The Impact and Effectiveness of Corporate Governance Reforms

FAUVER, Larry | HUNG, Mingyi | LI, Xi | TABOADA, Alvaro G.

The past 20 years has seen a marked global increase in the amount of corporate board reforms aimed at increasing firm value. It is believed that with greater outside representation on the board, insiders – such as top executives and shareholders – will be discouraged from reaping private rewards, and instead will encourage investment in projects that benefit everyone. In addition, it will also hopefully improve financial reporting transparency. This should then reduce the cost of capital by increasing outside financing, and thus increase firm value.

Reforms may be necessary if firms are prevented by corporate insiders from investing in good practices. Indeed, government enacted reforms can help immensely, as they require firms to improve board practices – regardless of controlling shareholders’ views – and encourage conventions that would not otherwise be adopted. Alternatively, critics of board reforms point out that existing practices reflect the optimal route once all factors have been considered. Any change to this balance is therefore unnecessary and may be harmful. As such, board reforms have been the subject of much research. However, it has so far always focused on single countries and has yielded mixed results. In response, a recent study by Fauver, Hung, Li, and Taboada has investigated the impact of corporate board reforms on firm value on a worldwide scale.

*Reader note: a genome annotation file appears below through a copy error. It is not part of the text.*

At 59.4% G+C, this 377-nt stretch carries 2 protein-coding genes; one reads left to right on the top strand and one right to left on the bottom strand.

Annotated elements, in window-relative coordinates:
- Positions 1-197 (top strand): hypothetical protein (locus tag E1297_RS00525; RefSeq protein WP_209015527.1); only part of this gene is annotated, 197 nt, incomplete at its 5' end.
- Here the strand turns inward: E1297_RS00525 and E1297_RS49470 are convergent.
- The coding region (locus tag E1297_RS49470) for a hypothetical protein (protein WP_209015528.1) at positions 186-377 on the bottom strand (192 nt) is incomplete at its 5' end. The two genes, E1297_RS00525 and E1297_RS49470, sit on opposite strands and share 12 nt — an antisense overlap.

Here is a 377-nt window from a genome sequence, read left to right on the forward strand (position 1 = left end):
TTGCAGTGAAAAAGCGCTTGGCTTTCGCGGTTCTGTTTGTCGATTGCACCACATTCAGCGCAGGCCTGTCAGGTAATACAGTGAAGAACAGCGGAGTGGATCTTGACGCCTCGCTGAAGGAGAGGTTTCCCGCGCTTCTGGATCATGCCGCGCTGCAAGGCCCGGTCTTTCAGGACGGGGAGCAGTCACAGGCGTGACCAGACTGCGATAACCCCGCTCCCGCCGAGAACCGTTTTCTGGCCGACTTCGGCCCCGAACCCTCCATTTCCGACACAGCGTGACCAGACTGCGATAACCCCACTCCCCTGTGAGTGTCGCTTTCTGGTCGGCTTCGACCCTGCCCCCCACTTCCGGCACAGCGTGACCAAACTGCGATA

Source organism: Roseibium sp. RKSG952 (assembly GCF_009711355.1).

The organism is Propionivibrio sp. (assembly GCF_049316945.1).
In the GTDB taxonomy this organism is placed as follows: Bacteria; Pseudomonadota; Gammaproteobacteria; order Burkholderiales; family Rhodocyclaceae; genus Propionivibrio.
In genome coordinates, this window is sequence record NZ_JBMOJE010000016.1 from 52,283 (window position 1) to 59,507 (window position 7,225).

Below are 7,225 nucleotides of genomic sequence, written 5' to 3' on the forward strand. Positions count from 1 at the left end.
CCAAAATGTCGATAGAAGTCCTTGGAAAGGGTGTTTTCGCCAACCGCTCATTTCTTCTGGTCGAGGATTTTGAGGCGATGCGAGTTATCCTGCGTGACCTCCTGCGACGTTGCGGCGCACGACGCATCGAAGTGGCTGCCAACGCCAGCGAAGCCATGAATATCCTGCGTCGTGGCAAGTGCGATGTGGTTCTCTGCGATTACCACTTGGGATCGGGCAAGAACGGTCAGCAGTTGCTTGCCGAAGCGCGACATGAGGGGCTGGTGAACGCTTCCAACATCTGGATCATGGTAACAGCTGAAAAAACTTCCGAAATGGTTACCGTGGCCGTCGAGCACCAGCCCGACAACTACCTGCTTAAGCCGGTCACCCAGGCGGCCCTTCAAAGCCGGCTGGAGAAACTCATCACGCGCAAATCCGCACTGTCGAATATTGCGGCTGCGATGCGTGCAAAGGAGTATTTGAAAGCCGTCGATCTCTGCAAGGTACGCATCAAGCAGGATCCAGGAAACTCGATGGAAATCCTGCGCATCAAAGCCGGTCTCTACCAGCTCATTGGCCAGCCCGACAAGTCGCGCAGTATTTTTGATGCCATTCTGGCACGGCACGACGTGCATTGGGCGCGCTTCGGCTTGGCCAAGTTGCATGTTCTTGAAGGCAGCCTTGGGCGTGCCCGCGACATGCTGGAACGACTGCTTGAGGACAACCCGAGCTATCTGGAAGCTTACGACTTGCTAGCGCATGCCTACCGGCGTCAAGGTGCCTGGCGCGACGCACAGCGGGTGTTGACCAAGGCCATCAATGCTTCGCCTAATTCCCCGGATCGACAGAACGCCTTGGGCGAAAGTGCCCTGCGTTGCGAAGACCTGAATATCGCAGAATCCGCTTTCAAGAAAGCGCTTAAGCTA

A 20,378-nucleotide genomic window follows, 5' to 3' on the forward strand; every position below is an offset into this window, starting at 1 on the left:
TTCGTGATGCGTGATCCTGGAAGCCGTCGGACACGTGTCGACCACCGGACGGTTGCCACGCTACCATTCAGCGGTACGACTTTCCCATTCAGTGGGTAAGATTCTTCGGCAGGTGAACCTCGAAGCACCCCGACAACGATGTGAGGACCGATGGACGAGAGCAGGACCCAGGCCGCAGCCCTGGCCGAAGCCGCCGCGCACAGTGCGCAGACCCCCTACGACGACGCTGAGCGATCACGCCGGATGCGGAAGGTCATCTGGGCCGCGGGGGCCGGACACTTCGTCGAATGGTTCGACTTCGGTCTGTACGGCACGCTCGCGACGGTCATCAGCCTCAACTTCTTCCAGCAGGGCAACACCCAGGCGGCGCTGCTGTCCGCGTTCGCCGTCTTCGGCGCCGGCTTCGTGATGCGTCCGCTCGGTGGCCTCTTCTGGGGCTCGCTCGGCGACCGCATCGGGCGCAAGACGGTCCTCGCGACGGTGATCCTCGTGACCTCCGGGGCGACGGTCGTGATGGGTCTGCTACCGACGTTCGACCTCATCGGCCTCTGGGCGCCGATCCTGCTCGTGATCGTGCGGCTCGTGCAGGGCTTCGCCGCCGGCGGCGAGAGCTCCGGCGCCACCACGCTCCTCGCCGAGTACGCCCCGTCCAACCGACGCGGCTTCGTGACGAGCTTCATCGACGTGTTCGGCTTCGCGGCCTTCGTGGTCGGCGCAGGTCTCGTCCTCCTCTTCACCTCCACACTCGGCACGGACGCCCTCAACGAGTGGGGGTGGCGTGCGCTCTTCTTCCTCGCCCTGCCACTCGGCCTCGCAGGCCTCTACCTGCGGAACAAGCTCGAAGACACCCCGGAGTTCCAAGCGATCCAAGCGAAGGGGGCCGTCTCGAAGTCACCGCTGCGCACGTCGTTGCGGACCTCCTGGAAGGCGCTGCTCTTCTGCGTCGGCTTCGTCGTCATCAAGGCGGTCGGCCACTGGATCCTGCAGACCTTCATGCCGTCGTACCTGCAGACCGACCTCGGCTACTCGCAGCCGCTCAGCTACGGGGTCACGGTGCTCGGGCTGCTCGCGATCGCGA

Using a difference-in-differences design, they first gathered stock price data from DataStream and financial data from WorldScope. Then, using reports from the World Bank, the European Corporate Governance Institute, local stock exchange regulators, as well as earlier studies, information on major corporate governance reforms in 41 countries between 1990 and 2012 was obtained. This represented almost 95 percent of the total market capitalisation worldwide. In doing so, the study examined the major components of the reforms and their approaches, the role of country-level legal conditions, and evaluated the changes in board structure as a result of the reforms.

Finding that board reforms do increase firm value, the research showed that an increase occurred on or after the reforms came into effect, with no suggestion of changes taking place beforehand. Importantly, the results showed that reforms involving board independence, but not those involving separation of chairman and CEO positions, drive the valuation increases.

Surprisingly, though the effects of reforms were found to be similar across Civil-law and Common-law countries, the effectiveness of reform approaches varied. A ‘comply-or-explain’ approach – where firms can choose to explain their non-compliance, and which generally occurs in countries where reform is more necessary – showed a greater increase in firm value; as opposed to a rule-based approach, where compliance is mandatory. Both, however, have their downsides, as the former is ultimately just a suggestion, and the latter runs the risk of overregulation. The authors conclude that “the subsequent change in board independence plays a vital role in explaining the effectiveness of the reforms”.

While the study successfully answers important questions that existing literature is unable to address, it also uniquely documents the effect of worldwide board reforms on firm value and identifies the underlying factors responsible for the impact on firm value.

HUNG, Mingyi

Head, Fung Term Professor of Accounting, Chair Professor